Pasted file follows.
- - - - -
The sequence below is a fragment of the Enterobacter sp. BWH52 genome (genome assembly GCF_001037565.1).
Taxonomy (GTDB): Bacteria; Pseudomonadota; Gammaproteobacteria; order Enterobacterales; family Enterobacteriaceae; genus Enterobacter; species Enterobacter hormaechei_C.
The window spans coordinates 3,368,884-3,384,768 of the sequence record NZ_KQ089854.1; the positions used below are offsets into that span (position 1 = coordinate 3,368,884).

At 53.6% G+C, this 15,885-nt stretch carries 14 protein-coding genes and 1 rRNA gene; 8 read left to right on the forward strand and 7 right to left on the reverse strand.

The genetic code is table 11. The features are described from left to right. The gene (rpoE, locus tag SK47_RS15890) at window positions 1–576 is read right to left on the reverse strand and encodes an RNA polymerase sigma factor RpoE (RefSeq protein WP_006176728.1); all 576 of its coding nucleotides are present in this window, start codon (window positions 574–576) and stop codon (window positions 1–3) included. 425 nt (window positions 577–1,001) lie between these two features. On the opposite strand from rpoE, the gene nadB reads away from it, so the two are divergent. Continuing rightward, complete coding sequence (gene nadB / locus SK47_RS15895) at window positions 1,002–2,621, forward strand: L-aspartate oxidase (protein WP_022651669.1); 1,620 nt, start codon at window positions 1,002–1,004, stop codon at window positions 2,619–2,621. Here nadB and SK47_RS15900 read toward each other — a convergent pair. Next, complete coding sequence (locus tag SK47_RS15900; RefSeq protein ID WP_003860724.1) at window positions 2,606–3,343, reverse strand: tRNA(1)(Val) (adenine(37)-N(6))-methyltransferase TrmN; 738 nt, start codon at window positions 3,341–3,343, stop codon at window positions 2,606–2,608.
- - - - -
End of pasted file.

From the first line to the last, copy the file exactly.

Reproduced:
The sequence below is a fragment of the Enterobacter sp. BWH52 genome (genome assembly GCF_001037565.1).
Taxonomy (GTDB): Bacteria; Pseudomonadota; Gammaproteobacteria; order Enterobacterales; family Enterobacteriaceae; genus Enterobacter; species Enterobacter hormaechei_C.
The window spans coordinates 3,368,884-3,384,768 of the sequence record NZ_KQ089854.1; the positions used below are offsets into that span (position 1 = coordinate 3,368,884).

At 53.6% G+C, this 15,885-nt stretch carries 14 protein-coding genes and 1 rRNA gene; 8 read left to right on the forward strand and 7 right to left on the reverse strand.

The genetic code is table 11. The features are described from left to right. The gene (rpoE, locus tag SK47_RS15890) at window positions 1–576 is read right to left on the reverse strand and encodes an RNA polymerase sigma factor RpoE (RefSeq protein WP_006176728.1); all 576 of its coding nucleotides are present in this window, start codon (window positions 574–576) and stop codon (window positions 1–3) included. 425 nt (window positions 577–1,001) lie between these two features. On the opposite strand from rpoE, the gene nadB reads away from it, so the two are divergent. Continuing rightward, complete coding sequence (gene nadB / locus SK47_RS15895) at window positions 1,002–2,621, forward strand: L-aspartate oxidase (protein WP_022651669.1); 1,620 nt, start codon at window positions 1,002–1,004, stop codon at window positions 2,619–2,621. Here nadB and SK47_RS15900 read toward each other — a convergent pair. Next, complete coding sequence (locus tag SK47_RS15900; RefSeq protein ID WP_003860724.1) at window positions 2,606–3,343, reverse strand: tRNA(1)(Val) (adenine(37)-N(6))-methyltransferase TrmN; 738 nt, start codon at window positions 3,341–3,343, stop codon at window positions 2,606–2,608.